Should Americans' consent be required for their data to be used to train AI models?

Bryn HealyU.S. News social media intern
June 27, 2024, 5:13 PM GMT+0

The origin of data used by artificial intelligence (AI) companies to train their models is murky and often controversial. A recent YouGov poll found that some Americans are concerned that their data and copyrighted material is being used to train AI models without their permission. 28% of Americans believe that AI companies rarely or never ask permission to use someone’s material. Slightly fewer Americans — 22% — say that AI companies always or usually ask for permission.

Slightly more adults under 30 than Americans 65 or older believe that AI companies always get permission to train using copyrighted content (13% vs. 4%).

Data scraping from the internet, a popular method for getting training data, is not popular with Americans. Americans are twice as likely to believe that AI models should not be able to be trained using internet data as to think they should be (44% vs. 20%).These opinions cross the aisle: 43% of Democrats and 48% of Republicans say that AI models should not be allowed to train their models on the open internet; 24% of Democrats and 21% of Republicans disagree.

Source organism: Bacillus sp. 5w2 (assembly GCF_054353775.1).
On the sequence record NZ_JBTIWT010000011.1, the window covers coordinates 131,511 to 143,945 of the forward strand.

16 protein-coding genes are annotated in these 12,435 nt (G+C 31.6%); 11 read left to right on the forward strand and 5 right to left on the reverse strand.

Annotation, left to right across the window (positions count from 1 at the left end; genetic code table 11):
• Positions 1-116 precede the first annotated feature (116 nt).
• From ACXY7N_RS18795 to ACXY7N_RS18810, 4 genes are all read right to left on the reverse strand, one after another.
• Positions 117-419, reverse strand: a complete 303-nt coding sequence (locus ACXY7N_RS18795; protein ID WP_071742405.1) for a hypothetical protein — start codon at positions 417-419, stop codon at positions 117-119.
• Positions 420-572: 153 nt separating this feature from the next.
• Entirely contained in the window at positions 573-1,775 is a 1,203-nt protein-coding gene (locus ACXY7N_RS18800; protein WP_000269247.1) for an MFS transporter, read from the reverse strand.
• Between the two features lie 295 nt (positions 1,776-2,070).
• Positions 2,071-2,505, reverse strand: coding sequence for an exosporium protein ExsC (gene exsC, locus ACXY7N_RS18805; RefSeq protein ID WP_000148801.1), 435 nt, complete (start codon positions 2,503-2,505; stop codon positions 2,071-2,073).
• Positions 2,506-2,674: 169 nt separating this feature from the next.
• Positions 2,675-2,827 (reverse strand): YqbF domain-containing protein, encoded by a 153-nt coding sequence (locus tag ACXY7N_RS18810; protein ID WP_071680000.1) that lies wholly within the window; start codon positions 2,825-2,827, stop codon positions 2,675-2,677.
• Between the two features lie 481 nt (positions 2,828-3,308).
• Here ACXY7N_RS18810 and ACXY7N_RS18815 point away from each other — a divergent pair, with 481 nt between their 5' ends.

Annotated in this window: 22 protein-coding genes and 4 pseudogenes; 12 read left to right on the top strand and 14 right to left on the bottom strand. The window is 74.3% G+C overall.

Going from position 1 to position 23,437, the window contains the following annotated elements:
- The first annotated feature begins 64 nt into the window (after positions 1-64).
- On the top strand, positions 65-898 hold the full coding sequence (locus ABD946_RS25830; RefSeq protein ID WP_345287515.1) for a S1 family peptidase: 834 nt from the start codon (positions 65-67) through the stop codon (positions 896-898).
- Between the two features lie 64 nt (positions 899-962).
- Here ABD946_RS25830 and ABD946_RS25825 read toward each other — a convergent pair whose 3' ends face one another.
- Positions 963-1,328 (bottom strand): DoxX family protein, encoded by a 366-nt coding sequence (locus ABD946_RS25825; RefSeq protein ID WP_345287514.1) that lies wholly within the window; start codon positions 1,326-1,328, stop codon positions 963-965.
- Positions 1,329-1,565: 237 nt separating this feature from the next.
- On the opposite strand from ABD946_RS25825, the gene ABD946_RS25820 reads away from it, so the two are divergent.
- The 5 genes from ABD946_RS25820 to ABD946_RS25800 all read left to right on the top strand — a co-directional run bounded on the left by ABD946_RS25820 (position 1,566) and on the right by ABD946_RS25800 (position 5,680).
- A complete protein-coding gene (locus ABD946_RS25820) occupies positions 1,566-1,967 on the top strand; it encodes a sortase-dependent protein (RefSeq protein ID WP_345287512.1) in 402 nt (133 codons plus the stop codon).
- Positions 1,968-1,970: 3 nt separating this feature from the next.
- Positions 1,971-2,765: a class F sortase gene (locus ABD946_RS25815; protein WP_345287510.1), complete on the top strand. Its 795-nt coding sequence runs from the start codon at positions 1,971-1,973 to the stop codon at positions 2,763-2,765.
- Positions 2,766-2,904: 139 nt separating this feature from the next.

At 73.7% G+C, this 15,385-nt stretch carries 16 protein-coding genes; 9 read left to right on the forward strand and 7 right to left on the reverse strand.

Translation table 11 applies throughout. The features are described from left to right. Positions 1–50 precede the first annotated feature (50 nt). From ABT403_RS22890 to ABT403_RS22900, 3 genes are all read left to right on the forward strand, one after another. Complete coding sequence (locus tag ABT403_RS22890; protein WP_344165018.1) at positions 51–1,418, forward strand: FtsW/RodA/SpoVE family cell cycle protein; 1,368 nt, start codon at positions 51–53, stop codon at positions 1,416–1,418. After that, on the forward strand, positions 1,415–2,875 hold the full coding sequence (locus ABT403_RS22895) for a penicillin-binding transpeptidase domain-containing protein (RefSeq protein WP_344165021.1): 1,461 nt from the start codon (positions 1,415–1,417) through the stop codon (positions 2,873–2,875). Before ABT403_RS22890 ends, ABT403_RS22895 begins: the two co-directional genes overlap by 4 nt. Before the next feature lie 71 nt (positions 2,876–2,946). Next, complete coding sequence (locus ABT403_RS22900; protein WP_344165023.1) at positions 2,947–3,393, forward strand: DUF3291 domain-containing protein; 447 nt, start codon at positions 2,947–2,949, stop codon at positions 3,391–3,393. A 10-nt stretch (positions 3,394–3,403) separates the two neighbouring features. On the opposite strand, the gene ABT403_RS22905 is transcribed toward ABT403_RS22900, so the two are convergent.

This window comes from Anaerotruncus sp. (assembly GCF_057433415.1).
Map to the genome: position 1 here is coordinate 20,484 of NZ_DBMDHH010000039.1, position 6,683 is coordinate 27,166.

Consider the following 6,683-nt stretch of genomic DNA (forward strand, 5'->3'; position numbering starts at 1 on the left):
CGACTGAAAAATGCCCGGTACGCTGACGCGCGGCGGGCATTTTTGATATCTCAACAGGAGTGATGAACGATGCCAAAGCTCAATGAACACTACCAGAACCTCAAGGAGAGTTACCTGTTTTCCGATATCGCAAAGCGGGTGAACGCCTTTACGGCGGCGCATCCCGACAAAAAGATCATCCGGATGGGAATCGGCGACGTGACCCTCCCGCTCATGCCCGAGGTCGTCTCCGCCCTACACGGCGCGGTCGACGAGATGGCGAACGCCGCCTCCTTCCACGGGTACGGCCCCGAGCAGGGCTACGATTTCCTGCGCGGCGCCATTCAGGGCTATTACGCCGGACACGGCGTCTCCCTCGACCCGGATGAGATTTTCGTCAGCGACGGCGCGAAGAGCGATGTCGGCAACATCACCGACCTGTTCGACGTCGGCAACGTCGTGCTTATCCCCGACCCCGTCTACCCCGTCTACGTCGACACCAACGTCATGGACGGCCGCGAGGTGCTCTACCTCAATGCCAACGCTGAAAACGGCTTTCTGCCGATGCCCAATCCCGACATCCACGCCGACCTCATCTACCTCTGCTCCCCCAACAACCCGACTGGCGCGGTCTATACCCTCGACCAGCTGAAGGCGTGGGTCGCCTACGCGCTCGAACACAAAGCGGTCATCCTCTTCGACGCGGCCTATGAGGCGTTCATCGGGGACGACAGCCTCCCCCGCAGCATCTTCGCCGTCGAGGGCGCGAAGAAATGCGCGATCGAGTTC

This use of copyrighted data for AI training has been controversial among artists and creators. Regarding lawsuits filed by creators against AI companies for illegally or improperly using their works, Americans are more likely to think the creators will win than to think they will lose (40% vs. 18%). Two in five Americans either aren’t sure (28%) or think both parties are equally likely to win (14%).

Americans who have college degrees are more certain about which way the suits would go than are those without a college degree, but among both groups the copyright owners are more likely to be expected to win.